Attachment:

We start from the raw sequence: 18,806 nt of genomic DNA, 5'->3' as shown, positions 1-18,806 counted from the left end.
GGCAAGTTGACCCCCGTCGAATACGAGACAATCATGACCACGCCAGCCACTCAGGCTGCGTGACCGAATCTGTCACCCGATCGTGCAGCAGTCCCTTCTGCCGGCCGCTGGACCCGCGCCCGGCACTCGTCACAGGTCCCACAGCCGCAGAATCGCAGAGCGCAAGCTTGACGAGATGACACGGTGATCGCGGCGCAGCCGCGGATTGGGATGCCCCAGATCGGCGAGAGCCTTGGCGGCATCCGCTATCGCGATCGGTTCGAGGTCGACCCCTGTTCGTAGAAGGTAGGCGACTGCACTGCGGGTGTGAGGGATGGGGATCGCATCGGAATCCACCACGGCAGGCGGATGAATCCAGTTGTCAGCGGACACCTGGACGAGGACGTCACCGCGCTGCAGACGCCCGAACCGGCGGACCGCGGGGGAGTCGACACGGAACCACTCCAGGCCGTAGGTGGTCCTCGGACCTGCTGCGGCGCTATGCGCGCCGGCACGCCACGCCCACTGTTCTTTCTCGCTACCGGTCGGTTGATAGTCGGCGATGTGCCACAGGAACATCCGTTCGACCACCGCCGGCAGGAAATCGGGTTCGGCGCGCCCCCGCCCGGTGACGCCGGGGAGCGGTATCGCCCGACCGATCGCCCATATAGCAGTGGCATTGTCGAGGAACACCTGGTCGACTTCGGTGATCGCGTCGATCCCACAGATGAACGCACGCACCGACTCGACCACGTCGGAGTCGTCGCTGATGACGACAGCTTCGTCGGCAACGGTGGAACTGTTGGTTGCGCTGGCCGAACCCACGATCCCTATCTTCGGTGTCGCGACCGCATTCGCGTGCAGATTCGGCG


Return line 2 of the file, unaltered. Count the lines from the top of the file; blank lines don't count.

GGCAAGTTGACCCCCGTCGAATACGAGACAATCATGACCACGCCAGCCACTCAGGCTGCGTGACCGAATCTGTCACCCGATCGTGCAGCAGTCCCTTCTGCCGGCCGCTGGACCCGCGCCCGGCACTCGTCACAGGTCCCACAGCCGCAGAATCGCAGAGCGCAAGCTTGACGAGATGACACGGTGATCGCGGCGCAGCCGCGGATTGGGATGCCCCAGATCGGCGAGAGCCTTGGCGGCATCCGCTATCGCGATCGGTTCGAGGTCGACCCCTGTTCGTAGAAGGTAGGCGACTGCACTGCGGGTGTGAGGGATGGGGATCGCATCGGAATCCACCACGGCAGGCGGATGAATCCAGTTGTCAGCGGACACCTGGACGAGGACGTCACCGCGCTGCAGACGCCCGAACCGGCGGACCGCGGGGGAGTCGACACGGAACCACTCCAGGCCGTAGGTGGTCCTCGGACCTGCTGCGGCGCTATGCGCGCCGGCACGCCACGCCCACTGTTCTTTCTCGCTACCGGTCGGTTGATAGTCGGCGATGTGCCACAGGAACATCCGTTCGACCACCGCCGGCAGGAAATCGGGTTCGGCGCGCCCCCGCCCGGTGACGCCGGGGAGCGGTATCGCCCGACCGATCGCCCATATAGCAGTGGCATTGTCGAGGAACACCTGGTCGACTTCGGTGATCGCGTCGATCCCACAGATGAACGCACGCACCGACTCGACCACGTCGGAGTCGTCGCTGATGACGACAGCTTCGTCGGCAACGGTGGAACTGTTGGTTGCGCTGGCCGAACCCACGATCCCTATCTTCGGTGTCGCGACCGCATTCGCGTGCAGATTCGGCG